The final panel of the day began with The Principle of Common Heritage and its Applicability in Space Law presented by Ms. Zhu Lijing, Beijing Institute of Technology School of Law. She first gave a summary of the history of the term “common heritage of mankind” from its use in the Law of the Sea. Next, she discussed the general definition of common heritage of mankind and the basic rules that apply such as its exemption of appropriation, shared resource management, shared benefits, dedication to peaceful purposes, and preservation. She then discussed the principle in relation to outer space noting that the Outer Space Treaty and the Moon Agreement were the most relevant to the discussion. She next noted that the Outer Space Treaty used the term “province of mankind” which differs in scope from “common heritage of mankind.” She argued that the “province of all mankind” was precursor to the idea of “common heritage of all mankind.” She then turned to a discussion of the Moon Treaty and its use of the term. She noted that the Moon Agreement is a weak treaty due to lack of participation. Next, she stated that the challenge to the extension of the term was opposition by proponents of property rights, but she argued that the Outer Space Treaty supports a similar interpretation. She noted that “province of all mankind” can also be interpreted to require shared benefits. She stated that the law was currently unclear, but that a clear legal regime was needed in order to encourage investment and research. She turned to the Law of the Sea and the International Seabed Authority in order to give an example of such a regime. She argued that a regulatory agency should be developed in order to define rights, and used the ITU as an example of how such an agency could be organized and established. She said that any such agency should have competency to handle disputes, claims, and any criminal activities. She concluded by stating that any such agency must be developed slowly in order to gain wide acceptance of states.
Mr. Ian Perry, NCRSASL, University of Mississippi School of Law presented Potential Interaction of United States and European Union Export Control Regimes with Regard to Private Space Stations next. Mr. Perry first noted that decisions about technology export control could be very difficult ones for governments to deal with. He then turned to a discussion of the United States system for governing exports, and delineated between the Bureau of Industry and Security (BIS) competency over dual use items and the Department of States International Traffic in Arms Regulation (ITAR). He noted that the Commerce Department’s BIS was geared toward enhancing trade, whereas the ITAR system was geared towards to enhancing security. Next, he discussed various issues with export controls including the deemed export rule and how it affects university research and the extraterritorial application of ITAR. He then discussed the application of these regulations to China, which gets stricter scrutiny in relation to exports and specifically space technologies. Specifically, he addressed the Cox report and changes made by the 1999 Strom Thurmond National Defense Authorization Act. He noted that the is a general consensus that these regulations have damaged the U.S. commercial satellite industry, and gave as evidence that “ITAR free” space technology. He then discussed the example of Bigelow and the commodity jurisdiction request, and noted that while Bigelow’s passenger interactions have been ruled non-licensable activity citizen’s of specific countries will still be affected. Perry also noted there is potential conflict with informed consent rules for spaceflight participants. He concluded with a comparison of European Union rules for export controls.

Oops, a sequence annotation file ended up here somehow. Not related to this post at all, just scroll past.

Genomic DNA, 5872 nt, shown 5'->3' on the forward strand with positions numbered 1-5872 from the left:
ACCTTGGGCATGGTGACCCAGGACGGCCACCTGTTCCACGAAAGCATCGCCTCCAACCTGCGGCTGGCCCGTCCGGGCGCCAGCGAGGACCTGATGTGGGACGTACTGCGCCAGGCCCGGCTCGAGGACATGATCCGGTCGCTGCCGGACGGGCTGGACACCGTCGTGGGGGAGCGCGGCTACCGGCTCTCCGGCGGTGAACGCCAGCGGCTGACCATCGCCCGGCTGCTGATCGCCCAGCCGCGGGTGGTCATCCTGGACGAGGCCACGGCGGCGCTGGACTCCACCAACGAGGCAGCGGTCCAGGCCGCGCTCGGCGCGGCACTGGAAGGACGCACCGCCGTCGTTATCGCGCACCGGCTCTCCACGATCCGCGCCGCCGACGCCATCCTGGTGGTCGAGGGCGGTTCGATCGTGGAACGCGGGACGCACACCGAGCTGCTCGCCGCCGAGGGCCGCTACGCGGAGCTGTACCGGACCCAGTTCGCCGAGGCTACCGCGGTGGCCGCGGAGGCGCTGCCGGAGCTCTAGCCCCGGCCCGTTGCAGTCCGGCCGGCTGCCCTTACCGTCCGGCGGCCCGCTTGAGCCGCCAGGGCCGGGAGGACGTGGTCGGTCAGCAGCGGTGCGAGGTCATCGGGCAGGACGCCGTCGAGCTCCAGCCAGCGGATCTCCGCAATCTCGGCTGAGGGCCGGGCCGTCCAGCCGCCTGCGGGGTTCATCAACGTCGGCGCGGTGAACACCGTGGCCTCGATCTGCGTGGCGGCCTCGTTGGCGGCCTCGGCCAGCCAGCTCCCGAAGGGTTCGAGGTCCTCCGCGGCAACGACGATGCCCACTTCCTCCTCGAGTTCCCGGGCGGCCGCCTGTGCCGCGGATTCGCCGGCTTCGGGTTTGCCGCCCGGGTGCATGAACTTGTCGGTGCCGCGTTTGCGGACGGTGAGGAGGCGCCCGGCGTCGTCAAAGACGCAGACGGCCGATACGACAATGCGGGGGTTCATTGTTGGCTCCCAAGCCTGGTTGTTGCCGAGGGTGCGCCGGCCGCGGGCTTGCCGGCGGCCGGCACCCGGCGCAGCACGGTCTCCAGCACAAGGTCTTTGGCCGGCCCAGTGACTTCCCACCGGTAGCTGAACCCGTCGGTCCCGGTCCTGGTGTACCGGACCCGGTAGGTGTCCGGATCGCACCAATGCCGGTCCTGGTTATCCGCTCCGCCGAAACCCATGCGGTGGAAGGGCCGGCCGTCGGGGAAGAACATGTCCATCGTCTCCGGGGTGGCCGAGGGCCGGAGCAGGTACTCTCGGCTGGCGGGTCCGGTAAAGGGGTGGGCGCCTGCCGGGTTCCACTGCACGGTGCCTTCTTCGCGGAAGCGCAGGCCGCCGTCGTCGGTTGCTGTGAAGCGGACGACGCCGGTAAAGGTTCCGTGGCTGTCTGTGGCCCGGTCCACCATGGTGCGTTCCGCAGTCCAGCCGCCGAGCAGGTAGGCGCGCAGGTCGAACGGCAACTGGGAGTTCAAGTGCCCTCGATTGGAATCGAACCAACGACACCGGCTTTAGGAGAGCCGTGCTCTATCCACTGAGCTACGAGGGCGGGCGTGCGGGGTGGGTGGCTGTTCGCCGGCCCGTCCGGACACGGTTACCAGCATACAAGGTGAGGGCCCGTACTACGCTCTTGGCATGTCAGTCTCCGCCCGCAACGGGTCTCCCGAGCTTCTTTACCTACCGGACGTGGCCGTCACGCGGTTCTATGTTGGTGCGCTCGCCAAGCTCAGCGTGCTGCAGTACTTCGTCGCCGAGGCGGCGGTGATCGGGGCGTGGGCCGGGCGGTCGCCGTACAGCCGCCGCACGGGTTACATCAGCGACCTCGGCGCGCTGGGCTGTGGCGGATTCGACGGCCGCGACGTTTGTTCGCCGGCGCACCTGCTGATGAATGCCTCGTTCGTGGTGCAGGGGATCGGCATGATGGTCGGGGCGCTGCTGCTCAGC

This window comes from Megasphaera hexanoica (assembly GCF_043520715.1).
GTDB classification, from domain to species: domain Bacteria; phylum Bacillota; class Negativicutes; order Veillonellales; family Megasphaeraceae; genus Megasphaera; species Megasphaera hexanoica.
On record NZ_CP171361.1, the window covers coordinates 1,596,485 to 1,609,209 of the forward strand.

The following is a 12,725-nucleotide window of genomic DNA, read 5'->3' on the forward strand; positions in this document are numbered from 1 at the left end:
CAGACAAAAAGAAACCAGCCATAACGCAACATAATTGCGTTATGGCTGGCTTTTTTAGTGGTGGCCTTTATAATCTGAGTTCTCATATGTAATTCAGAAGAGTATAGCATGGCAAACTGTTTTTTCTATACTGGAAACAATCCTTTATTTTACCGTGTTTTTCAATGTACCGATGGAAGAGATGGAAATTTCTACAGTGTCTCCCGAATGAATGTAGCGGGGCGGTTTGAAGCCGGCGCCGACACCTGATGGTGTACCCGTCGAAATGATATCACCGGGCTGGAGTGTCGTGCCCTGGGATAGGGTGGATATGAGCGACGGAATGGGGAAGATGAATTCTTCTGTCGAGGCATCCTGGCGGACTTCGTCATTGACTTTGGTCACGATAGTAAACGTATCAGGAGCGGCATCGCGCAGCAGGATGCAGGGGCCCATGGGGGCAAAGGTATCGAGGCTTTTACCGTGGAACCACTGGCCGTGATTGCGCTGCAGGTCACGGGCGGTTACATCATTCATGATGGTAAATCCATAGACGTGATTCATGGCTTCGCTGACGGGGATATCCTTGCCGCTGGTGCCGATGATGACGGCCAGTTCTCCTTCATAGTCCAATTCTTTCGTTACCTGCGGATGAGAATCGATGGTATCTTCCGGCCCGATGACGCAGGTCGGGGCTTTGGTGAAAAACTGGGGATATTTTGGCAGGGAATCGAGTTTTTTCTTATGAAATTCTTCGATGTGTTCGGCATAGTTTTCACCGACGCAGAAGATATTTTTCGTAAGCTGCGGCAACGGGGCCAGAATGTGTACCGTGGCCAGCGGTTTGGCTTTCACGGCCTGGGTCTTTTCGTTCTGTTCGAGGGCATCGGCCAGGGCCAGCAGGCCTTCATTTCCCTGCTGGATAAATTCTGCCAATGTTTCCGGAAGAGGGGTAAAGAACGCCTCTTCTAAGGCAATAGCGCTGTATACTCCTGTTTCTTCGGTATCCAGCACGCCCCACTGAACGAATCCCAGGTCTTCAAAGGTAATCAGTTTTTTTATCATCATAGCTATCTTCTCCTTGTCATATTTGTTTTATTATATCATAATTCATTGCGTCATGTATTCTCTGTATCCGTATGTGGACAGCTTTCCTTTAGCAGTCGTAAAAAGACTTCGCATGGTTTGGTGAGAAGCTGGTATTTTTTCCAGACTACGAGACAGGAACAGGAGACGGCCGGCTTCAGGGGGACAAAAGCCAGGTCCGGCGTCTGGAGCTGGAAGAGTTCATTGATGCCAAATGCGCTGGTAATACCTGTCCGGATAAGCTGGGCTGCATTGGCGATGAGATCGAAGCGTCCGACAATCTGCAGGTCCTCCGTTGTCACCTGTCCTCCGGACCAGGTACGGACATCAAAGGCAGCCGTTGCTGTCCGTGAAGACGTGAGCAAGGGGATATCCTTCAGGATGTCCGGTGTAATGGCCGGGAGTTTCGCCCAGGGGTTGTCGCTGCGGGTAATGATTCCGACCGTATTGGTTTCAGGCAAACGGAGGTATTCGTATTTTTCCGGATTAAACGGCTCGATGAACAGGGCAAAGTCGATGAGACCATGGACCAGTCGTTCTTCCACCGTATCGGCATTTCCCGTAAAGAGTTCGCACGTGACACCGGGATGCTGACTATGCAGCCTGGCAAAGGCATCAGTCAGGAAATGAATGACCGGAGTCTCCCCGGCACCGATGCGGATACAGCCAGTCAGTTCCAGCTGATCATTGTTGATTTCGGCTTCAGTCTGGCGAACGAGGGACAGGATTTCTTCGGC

The final presentation of the Symposium was The Legal Issues and Legislation Considerations of the Astronauts’ Participation in Space Activities by Mr. Tang Yongqiang, Harbin Institute of Technology School of Law. Mr. Yongqiang gave a brief historical context for human space exploration from the first Soviet human launch to the International Space Station. He stated that a threshold issue was “who gets the status of an astronaut?” Starting with Article 5 of the Outer Space Treaty, he discussed that there was no standard definition of an astronaut and specifically questioned whether “space tourists” would qualify as astronauts. The next issue that he investigated was the aid and rescue of astronauts under both the Outer Space Treaty and the Rescue and Return Agreement. He noted that there were a number of gaps in the legal regime that needed to be filled. Next he turned to jurisdiction over crimes committed by astronauts, and pointed to the jurisdiction granted by registration. This, he claimed, gave some bit of certainty to jurisdictional problems. The next issue that he delved into was the protection of intellectual property rights of astronauts. Finally, he addressed ideas of demilitarization of outer space using both the Moon Treaty and the Outer Space Treaty as guiding texts. he said that astronauts can play and important role in supervision and monitoring. He then stated that national legislation can help to better protect astronauts by helping to clear up vague concepts found in the treaty regime.